Eye On City Council: No Bonus
City council makes progress, but not without reminders of longstanding, pressing core community problems.
Both council and constituent came off sharp and resolute Wednesday at city hall. But while each side was in tune, the groups sang lightly different songs.
Constituents swam hard in the depths at the March 21tst city council meeting, touching on subjects as diverse as racism, poverty, taxes, and crime, turning up the deeper repercussions of each, and their broader community effects.
And while council stayed closer to the shallows, they made similar waves, making strides on issues that, though not as deeply poignant, make sizeable strikes against their given tides.
T-3 (local businessman Randy Barnes) went first. He made a point of clarifying his stance on conflict of interests, after Council President Curtis Jones asked him to fall back at the last meeting. Jones asked Barnes not to question councilman Joseph Schember's ethics directly, saying matters concerning them had been "resolved." Jones was likely referring to a recent decision by the Pennsylvania Ethics Commission, not to pursue a full investigation on Schember, after a preliminary investigation turned up what the commission said was insufficient evidence to move forward.
"I I still have work to do," Barnes said. "There's some confusion on what conflict interest is."
"Did (the ethics report) say no evidence?" Barnes asked. "No, it didn't say no evidence. It said insufficient evidence."
Barnes also questioned the praise some council members publicly gave Schember at the last meeting, after it was announced that the city's credit rating had increased, and that a surplus had been saved.
"The city has a five million dollar surplus now," Barnes said sarcastically, spreading his arms wide for emphasis.
"But we borrowed 8 million dollars last year, to finance cars and pave our roads last year, pave our roads this year, and pave our roads next year, with a bond that came from PNC Bank," Barnes said, referring to Schember's employer.
"Are there things he couldn't do if he wasn't on council for the bank?" Barnes asked. "Are there things he couldn't do for the public, and for the good of the people here, if he were just a citizen like myself?"
"I think there's things he can do for the bank, while on council," Barnes said, finishing up. "We do know he voted to guarantee a bond that had PNC on it. That's (something) he could do on council, but couldn't do as an ordinary citizen."
Barnes wasn't the only citizen that questioned council's numbers celebration last meeting. Heather Garczynski said, that while the tax increase included in the 2012 budget affects homeowners most directly, that it doesn't stop with them.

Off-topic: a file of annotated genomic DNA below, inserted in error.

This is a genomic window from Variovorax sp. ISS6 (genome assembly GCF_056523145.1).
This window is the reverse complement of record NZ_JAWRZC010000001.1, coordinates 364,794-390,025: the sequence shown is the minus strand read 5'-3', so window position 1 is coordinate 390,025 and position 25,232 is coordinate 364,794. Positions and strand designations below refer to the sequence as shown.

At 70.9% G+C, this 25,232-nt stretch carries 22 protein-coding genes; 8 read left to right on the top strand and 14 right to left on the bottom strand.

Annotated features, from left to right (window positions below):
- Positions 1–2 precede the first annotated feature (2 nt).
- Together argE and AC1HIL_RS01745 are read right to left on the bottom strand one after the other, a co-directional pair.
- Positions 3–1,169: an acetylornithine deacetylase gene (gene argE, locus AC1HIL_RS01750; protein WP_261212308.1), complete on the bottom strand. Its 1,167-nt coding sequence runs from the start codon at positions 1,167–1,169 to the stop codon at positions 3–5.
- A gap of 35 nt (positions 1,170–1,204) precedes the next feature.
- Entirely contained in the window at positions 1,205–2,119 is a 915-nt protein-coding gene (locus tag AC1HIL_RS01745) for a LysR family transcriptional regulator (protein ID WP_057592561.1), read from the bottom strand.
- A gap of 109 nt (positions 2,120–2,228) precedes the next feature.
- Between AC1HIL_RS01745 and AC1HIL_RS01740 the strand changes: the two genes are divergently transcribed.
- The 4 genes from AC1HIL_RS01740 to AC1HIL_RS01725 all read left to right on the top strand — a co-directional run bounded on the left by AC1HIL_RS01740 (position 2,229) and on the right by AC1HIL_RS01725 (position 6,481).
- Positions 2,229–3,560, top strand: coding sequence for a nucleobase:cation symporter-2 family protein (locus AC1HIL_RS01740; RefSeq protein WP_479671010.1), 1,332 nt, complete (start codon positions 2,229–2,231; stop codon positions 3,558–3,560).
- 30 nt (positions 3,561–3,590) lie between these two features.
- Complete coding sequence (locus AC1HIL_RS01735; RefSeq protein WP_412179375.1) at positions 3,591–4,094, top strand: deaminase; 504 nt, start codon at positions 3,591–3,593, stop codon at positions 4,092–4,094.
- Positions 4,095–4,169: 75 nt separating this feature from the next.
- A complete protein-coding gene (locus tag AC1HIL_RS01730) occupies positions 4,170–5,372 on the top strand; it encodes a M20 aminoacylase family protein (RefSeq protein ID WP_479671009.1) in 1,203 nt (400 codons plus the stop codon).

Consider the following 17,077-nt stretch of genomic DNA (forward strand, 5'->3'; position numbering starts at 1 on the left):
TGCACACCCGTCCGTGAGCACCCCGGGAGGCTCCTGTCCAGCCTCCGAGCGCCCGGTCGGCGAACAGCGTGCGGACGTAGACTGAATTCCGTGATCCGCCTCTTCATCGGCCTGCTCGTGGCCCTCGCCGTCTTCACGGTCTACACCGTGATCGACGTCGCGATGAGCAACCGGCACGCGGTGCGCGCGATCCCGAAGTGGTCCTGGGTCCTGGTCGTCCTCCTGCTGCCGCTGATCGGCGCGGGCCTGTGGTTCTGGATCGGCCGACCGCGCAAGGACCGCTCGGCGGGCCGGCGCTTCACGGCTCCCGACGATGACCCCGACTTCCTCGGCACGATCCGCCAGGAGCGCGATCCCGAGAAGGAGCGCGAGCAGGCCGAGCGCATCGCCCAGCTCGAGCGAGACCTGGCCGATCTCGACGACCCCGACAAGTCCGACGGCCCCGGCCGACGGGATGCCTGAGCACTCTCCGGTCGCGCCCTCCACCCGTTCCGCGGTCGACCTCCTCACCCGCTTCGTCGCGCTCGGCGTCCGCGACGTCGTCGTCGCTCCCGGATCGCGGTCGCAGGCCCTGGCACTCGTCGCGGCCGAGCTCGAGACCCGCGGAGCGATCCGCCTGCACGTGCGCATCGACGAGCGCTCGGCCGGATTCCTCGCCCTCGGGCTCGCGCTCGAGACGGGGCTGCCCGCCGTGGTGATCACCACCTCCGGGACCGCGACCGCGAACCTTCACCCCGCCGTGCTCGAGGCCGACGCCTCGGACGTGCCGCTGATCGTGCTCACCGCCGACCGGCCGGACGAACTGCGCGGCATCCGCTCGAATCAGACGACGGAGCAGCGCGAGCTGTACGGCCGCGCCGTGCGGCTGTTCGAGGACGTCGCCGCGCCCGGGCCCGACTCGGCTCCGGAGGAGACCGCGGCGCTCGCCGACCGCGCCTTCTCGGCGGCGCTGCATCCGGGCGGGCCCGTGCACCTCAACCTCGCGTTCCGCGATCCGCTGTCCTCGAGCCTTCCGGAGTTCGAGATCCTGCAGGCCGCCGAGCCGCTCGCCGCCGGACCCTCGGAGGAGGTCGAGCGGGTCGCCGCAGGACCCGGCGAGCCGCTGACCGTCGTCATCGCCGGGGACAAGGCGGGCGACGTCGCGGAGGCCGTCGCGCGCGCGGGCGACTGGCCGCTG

"Even if people aren't home owners, the prices of rent still go way up," Garczynski said. "They're renting it out to you and me, and their property taxes go up by 14 percent."
Garczynski noted that while property taxes, and rents rise, assistance for the poor stays the same.
City council regular William McAdory started off saying there was a war on black men in America. McAdory likened the Trayvon Martin case, a controversial incident that made national news-- a black teen was shot while apparently doing nothing wrong—to a local news incident with somewhat similar implications..
McAdory compared the local Teri Rhodes child murder case to the local Tania Coleman case. In both cases it had been found that a child had died because of the actions of the mother. But while Rhodes, who is white, got off with minor penalties, Coleman, who is black, got life.
"They let her go," McAdory said, referring to Rhodes. "They don't even arrest her. They sent her back home to Michigan."
Richard Wagner thought council's budget calculations seemed tricky.
"Never trust a magician that believes in his own tricks," Wagner advised.
"It's interesting to me," Wagner said, "how council can be so excited about borrowing money at a lower interest rate. Our third biggest expense, after police and fire, is debt service. "
In other news, Councilman Merski put up a resolution sealing council's stance against new state voter ID laws that many believe will make it harder for disenfranchised voters to make it to the polls. Props to Merski, Council, and president Curtis Jones, who resolved that, if for some reason the measure was passed, that community action would be necessary, to offset disenfranchisement locally.
Councilman Schember put up a resolution that serves to save the city 75 grand. The motion would combine water and sewer bills to save dough for all. Props.
Another props goes out to councilman Mel Witherspoon, who made a marked effort to abide by the same rules council imposes on citizens to be heard. He also laid out specifics on what he does personally, to avoid conflicts of interest on his own.
Constituent Cooperation Score: 20,127
Council Cooperation Score: 19,873
Common Sense Bonus: 15, 452
Overall Progress Bonus: 12
Constituent/Council Cooperation Bonus: 0